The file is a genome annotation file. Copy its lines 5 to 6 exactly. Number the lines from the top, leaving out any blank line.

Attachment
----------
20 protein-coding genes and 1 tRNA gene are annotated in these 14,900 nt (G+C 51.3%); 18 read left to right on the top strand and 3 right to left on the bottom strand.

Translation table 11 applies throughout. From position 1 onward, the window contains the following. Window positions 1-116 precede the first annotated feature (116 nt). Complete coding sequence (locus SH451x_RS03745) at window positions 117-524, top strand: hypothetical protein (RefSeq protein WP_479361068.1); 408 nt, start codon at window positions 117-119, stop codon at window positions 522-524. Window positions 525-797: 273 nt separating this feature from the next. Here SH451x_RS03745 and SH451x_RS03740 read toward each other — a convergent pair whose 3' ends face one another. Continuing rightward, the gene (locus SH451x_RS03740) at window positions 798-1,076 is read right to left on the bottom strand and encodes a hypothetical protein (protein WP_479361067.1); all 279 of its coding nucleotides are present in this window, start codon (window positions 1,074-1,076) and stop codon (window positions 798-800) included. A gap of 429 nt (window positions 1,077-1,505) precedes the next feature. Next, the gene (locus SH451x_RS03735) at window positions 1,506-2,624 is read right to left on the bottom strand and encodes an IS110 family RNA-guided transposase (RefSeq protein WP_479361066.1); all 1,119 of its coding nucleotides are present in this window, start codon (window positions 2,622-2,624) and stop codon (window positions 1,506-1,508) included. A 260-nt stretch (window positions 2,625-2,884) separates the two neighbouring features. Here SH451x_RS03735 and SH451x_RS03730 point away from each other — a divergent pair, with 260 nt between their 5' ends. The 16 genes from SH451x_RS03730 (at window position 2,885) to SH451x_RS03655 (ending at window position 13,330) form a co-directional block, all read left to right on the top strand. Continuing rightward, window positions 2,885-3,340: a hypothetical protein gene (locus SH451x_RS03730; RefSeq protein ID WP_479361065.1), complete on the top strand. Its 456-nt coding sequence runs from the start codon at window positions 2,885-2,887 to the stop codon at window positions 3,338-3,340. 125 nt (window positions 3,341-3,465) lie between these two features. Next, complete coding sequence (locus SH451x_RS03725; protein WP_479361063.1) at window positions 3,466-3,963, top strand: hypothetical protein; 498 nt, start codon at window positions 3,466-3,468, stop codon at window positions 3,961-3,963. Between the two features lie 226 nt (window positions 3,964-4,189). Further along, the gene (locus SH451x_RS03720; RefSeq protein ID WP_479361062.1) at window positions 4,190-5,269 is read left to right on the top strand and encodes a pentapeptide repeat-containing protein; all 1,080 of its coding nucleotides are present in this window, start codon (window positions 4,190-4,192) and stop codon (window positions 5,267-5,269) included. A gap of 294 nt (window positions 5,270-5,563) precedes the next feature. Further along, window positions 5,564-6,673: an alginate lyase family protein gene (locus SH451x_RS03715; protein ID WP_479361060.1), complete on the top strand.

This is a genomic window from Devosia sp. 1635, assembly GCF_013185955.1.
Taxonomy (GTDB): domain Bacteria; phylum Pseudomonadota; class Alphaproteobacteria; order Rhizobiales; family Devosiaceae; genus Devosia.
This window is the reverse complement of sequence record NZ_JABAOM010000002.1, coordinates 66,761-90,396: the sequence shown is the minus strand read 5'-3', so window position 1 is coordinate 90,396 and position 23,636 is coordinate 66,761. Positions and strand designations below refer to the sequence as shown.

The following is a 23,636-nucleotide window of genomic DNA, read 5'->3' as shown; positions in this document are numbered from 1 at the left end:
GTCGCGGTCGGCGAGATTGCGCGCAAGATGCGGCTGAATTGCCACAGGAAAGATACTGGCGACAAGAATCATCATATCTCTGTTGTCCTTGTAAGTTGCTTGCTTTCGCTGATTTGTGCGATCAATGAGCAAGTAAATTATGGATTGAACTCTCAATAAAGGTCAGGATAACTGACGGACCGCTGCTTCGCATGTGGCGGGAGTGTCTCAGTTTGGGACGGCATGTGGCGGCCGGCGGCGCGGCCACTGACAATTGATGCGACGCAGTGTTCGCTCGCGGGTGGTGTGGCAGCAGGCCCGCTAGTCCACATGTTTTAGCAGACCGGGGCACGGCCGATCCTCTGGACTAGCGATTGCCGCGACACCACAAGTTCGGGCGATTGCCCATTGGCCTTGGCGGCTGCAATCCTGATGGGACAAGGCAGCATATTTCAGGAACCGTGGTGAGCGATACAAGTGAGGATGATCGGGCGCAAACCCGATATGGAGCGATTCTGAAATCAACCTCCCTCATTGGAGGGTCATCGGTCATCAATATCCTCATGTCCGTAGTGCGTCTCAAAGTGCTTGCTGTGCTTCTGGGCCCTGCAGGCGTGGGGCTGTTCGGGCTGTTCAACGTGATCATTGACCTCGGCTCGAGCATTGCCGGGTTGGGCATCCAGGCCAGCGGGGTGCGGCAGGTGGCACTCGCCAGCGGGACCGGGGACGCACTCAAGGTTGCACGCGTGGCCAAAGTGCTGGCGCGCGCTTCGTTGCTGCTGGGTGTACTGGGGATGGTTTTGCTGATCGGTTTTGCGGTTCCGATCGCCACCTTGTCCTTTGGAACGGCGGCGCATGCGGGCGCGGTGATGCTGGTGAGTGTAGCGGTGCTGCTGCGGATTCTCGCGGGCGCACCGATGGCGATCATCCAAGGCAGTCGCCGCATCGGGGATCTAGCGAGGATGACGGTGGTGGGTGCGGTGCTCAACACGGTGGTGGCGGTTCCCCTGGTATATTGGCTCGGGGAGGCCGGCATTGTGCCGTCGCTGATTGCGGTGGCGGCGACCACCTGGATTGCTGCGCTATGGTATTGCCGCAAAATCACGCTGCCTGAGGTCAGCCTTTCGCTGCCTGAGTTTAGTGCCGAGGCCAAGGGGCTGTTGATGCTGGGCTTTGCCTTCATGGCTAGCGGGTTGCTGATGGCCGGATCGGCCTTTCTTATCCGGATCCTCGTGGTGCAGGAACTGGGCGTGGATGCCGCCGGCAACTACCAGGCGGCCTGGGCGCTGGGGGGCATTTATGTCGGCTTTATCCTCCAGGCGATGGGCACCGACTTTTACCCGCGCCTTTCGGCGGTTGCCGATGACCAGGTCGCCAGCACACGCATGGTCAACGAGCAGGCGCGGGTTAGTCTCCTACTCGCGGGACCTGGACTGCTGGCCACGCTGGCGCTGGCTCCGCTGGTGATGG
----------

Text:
This window is the reverse complement of sequence record NZ_JABAOM010000002.1, coordinates 66,761-90,396: the sequence shown is the minus strand read 5'-3', so window position 1 is coordinate 90,396 and position 23,636 is coordinate 66,761. Positions and strand designations below refer to the sequence as shown.

The following is a 23,636-nucleotide window of genomic DNA, read 5'->3' as shown; positions in this document are numbered from 1 at the left end: